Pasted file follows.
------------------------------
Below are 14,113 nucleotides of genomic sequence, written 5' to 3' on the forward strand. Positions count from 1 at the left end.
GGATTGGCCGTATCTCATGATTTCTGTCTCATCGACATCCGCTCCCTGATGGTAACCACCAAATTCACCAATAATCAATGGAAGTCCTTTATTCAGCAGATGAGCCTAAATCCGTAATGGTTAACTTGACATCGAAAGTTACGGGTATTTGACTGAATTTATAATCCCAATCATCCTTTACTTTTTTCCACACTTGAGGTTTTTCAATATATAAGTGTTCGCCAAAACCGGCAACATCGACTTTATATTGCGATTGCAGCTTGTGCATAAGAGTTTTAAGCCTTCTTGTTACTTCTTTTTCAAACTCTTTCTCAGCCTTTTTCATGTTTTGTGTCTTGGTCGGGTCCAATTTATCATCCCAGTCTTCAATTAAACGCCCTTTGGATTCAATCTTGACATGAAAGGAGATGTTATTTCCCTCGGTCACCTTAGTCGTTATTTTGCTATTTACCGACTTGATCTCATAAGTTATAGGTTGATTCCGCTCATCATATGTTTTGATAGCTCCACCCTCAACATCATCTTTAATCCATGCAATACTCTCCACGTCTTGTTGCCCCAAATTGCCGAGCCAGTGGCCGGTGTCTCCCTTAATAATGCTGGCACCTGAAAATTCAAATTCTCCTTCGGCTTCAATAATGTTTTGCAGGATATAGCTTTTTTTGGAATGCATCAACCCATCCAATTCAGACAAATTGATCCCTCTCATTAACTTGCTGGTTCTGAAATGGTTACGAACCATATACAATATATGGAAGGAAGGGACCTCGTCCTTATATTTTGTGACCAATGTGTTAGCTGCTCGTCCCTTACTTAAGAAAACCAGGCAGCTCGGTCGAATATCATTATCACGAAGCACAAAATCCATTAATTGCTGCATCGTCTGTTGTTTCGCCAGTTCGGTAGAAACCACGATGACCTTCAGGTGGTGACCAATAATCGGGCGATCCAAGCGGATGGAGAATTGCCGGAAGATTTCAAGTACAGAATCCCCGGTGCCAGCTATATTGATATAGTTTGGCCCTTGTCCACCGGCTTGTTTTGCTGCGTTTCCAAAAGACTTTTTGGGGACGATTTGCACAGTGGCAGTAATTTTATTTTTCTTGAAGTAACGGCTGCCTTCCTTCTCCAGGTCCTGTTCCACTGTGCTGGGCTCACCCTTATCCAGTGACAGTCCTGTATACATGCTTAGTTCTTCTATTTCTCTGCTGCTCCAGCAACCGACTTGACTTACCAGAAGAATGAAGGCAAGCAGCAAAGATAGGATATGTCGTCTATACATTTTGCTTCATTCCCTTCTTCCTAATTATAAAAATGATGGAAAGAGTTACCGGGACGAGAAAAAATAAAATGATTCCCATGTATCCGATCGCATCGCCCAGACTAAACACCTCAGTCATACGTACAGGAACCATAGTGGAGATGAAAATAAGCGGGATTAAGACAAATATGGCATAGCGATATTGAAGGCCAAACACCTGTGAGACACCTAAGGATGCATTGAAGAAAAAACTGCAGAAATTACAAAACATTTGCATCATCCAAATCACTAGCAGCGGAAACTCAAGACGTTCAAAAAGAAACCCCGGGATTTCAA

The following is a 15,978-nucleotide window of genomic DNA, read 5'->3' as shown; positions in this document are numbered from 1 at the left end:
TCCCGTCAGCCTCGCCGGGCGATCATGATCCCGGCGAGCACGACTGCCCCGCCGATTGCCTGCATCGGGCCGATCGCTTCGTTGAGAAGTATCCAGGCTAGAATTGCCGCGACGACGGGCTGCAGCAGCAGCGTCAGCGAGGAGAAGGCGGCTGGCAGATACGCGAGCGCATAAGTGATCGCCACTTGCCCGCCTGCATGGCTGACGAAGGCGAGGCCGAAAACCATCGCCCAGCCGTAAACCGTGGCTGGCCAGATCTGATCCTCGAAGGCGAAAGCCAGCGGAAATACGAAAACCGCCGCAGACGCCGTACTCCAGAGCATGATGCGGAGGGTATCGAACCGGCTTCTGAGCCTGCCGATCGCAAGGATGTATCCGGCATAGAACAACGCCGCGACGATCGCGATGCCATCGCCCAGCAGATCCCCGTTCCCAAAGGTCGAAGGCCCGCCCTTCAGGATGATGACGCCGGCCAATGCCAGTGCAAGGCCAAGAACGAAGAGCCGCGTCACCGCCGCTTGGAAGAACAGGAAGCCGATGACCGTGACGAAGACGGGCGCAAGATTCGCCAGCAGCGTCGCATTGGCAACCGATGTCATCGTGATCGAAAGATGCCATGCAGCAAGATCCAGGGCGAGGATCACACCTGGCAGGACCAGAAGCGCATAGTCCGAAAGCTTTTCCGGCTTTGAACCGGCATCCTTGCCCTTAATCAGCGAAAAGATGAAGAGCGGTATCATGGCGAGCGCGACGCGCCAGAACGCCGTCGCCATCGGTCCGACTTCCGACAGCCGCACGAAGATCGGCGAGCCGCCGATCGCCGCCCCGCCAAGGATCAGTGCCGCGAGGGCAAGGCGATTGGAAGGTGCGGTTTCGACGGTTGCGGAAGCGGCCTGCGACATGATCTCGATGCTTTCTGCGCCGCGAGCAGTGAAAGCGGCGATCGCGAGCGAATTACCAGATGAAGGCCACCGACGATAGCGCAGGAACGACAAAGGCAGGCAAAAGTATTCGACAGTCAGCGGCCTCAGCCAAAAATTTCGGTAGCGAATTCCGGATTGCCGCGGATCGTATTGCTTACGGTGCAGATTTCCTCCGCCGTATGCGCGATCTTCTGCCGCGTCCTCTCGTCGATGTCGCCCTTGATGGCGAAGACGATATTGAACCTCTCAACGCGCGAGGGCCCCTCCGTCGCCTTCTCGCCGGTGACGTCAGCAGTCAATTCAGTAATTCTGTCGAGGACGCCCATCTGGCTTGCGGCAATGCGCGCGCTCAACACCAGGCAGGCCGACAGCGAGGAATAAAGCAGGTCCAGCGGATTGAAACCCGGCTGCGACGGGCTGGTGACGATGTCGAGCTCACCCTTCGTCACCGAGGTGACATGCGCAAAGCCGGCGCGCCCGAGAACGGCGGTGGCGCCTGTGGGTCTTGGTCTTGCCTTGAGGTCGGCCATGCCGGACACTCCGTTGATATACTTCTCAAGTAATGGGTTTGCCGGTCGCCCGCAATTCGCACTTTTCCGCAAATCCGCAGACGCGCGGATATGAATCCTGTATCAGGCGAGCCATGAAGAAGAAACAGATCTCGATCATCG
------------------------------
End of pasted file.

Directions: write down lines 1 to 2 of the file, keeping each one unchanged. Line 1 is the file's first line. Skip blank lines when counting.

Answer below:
Below are 14,113 nucleotides of genomic sequence, written 5' to 3' on the forward strand. Positions count from 1 at the left end.
GGATTGGCCGTATCTCATGATTTCTGTCTCATCGACATCCGCTCCCTGATGGTAACCACCAAATTCACCAATAATCAATGGAAGTCCTTTATTCAGCAGATGAGCCTAAATCCGTAATGGTTAACTTGACATCGAAAGTTACGGGTATTTGACTGAATTTATAATCCCAATCATCCTTTACTTTTTTCCACACTTGAGGTTTTTCAATATATAAGTGTTCGCCAAAACCGGCAACATCGACTTTATATTGCGATTGCAGCTTGTGCATAAGAGTTTTAAGCCTTCTTGTTACTTCTTTTTCAAACTCTTTCTCAGCCTTTTTCATGTTTTGTGTCTTGGTCGGGTCCAATTTATCATCCCAGTCTTCAATTAAACGCCCTTTGGATTCAATCTTGACATGAAAGGAGATGTTATTTCCCTCGGTCACCTTAGTCGTTATTTTGCTATTTACCGACTTGATCTCATAAGTTATAGGTTGATTCCGCTCATCATATGTTTTGATAGCTCCACCCTCAACATCATCTTTAATCCATGCAATACTCTCCACGTCTTGTTGCCCCAAATTGCCGAGCCAGTGGCCGGTGTCTCCCTTAATAATGCTGGCACCTGAAAATTCAAATTCTCCTTCGGCTTCAATAATGTTTTGCAGGATATAGCTTTTTTTGGAATGCATCAACCCATCCAATTCAGACAAATTGATCCCTCTCATTAACTTGCTGGTTCTGAAATGGTTACGAACCATATACAATATATGGAAGGAAGGGACCTCGTCCTTATATTTTGTGACCAATGTGTTAGCTGCTCGTCCCTTACTTAAGAAAACCAGGCAGCTCGGTCGAATATCATTATCACGAAGCACAAAATCCATTAATTGCTGCATCGTCTGTTGTTTCGCCAGTTCGGTAGAAACCACGATGACCTTCAGGTGGTGACCAATAATCGGGCGATCCAAGCGGATGGAGAATTGCCGGAAGATTTCAAGTACAGAATCCCCGGTGCCAGCTATATTGATATAGTTTGGCCCTTGTCCACCGGCTTGTTTTGCTGCGTTTCCAAAAGACTTTTTGGGGACGATTTGCACAGTGGCAGTAATTTTATTTTTCTTGAAGTAACGGCTGCCTTCCTTCTCCAGGTCCTGTTCCACTGTGCTGGGCTCACCCTTATCCAGTGACAGTCCTGTATACATGCTTAGTTCTTCTATTTCTCTGCTGCTCCAGCAACCGACTTGACTTACCAGAAGAATGAAGGCAAGCAGCAAAGATAGGATATGTCGTCTATACATTTTGCTTCATTCCCTTCTTCCTAATTATAAAAATGATGGAAAGAGTTACCGGGACGAGAAAAAATAAAATGATTCCCATGTATCCGATCGCATCGCCCAGACTAAACACCTCAGTCATACGTACAGGAACCATAGTGGAGATGAAAATAAGCGGGATTAAGACAAATATGGCATAGCGATATTGAAGGCCAAACACCTGTGAGACACCTAAGGATGCATTGAAGAAAAAACTGCAGAAATTACAAAACATTTGCATCATCCAAATCACTAGCAGCGGAAACTCAAGACGTTCAAAAAGAAACCCCGGGATTTCAA